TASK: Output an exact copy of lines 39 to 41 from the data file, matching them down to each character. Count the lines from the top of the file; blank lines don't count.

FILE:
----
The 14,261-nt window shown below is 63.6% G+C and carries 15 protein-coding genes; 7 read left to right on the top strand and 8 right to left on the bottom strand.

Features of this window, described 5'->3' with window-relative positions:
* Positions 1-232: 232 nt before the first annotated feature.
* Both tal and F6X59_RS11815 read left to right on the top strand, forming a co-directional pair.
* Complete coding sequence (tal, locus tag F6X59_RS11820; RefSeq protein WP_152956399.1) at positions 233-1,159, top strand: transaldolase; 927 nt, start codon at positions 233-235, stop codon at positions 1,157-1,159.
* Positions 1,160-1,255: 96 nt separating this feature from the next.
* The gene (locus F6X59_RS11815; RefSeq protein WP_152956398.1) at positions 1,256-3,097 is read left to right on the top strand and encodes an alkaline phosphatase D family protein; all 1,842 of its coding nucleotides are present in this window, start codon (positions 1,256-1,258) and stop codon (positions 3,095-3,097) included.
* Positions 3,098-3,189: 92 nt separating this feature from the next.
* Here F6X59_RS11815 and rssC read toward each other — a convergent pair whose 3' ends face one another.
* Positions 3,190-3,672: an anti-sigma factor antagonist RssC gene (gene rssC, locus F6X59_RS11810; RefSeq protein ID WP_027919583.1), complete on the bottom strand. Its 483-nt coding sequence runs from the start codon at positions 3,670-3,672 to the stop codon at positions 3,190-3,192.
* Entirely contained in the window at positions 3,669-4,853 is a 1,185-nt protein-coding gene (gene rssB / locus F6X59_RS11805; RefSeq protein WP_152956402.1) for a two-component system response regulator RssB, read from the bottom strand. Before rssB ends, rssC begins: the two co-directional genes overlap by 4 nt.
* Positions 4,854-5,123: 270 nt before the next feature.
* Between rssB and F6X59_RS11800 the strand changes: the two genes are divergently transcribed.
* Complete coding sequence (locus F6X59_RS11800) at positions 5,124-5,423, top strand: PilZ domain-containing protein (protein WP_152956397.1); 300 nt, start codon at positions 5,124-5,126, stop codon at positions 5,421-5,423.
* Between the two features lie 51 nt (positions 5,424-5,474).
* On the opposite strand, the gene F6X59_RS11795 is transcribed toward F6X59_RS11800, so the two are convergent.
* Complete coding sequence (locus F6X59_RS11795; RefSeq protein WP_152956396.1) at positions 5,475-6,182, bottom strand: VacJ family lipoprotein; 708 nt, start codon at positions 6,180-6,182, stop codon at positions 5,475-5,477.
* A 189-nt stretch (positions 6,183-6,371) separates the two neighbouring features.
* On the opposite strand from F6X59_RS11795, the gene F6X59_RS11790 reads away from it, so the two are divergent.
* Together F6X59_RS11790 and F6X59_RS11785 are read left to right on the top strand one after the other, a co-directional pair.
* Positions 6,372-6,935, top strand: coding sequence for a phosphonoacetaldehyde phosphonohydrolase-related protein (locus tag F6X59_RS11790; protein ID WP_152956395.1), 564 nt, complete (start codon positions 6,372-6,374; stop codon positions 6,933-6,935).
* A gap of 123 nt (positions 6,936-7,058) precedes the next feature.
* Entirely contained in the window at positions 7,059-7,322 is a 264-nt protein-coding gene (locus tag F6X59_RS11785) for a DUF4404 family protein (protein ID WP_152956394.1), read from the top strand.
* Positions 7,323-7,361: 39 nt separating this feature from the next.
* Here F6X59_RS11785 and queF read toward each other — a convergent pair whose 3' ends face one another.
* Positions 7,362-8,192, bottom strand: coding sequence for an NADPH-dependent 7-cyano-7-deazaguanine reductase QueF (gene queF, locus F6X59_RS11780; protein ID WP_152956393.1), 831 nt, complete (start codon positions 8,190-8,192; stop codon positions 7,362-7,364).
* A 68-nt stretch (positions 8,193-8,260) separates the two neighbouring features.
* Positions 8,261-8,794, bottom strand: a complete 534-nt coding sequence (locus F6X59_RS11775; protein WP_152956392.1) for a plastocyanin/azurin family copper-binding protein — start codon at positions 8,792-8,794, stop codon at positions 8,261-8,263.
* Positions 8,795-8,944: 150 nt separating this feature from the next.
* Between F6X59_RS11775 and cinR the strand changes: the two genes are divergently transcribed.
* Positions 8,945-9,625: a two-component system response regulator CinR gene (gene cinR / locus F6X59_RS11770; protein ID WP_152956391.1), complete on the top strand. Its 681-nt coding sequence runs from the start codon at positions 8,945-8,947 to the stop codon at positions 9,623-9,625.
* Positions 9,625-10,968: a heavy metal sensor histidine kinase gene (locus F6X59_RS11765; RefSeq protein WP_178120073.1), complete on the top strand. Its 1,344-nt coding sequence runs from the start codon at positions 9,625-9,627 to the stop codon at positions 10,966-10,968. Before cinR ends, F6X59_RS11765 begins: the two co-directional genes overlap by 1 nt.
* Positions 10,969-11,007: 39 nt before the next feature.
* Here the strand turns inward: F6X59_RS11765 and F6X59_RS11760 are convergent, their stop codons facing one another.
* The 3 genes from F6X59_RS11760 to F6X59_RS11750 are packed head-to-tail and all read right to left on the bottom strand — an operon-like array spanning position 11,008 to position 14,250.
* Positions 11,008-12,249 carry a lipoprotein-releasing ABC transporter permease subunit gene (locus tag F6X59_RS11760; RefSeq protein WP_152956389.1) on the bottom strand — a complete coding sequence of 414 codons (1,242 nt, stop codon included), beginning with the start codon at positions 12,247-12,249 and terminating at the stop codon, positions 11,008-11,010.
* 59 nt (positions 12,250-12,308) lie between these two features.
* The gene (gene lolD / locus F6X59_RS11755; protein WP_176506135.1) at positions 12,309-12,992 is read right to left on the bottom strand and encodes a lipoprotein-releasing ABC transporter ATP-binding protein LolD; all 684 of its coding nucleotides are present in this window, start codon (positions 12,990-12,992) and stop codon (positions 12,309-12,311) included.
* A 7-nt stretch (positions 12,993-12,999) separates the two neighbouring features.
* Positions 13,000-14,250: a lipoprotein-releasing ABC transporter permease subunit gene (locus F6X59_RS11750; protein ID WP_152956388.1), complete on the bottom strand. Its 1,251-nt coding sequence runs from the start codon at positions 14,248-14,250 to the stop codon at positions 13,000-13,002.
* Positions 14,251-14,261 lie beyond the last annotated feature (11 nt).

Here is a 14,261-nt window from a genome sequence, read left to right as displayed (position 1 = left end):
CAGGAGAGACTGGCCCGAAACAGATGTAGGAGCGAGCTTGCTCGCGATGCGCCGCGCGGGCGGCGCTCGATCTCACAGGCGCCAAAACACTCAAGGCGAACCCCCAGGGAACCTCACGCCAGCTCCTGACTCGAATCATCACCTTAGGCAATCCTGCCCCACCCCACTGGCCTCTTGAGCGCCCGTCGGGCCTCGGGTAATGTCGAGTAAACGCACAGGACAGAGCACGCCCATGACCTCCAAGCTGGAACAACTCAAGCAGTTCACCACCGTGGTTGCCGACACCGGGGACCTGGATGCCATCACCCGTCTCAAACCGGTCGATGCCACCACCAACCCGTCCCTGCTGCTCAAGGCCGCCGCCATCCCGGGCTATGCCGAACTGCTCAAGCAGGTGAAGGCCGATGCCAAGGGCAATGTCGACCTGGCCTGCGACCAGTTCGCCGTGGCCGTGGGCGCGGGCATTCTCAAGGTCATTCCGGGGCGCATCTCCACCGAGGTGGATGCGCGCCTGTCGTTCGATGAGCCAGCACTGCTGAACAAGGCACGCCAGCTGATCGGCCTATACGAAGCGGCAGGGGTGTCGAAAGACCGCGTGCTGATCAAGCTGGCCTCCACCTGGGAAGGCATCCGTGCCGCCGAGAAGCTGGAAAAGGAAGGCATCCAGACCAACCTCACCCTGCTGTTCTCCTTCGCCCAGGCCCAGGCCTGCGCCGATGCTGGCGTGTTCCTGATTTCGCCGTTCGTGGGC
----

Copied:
* A 7-nt stretch (positions 12,993-12,999) separates the two neighbouring features.
* Positions 13,000-14,250: a lipoprotein-releasing ABC transporter permease subunit gene (locus F6X59_RS11750; protein ID WP_152956388.1), complete on the bottom strand. Its 1,251-nt coding sequence runs from the start codon at positions 14,248-14,250 to the stop codon at positions 13,000-13,002.
* Positions 14,251-14,261 lie beyond the last annotated feature (11 nt).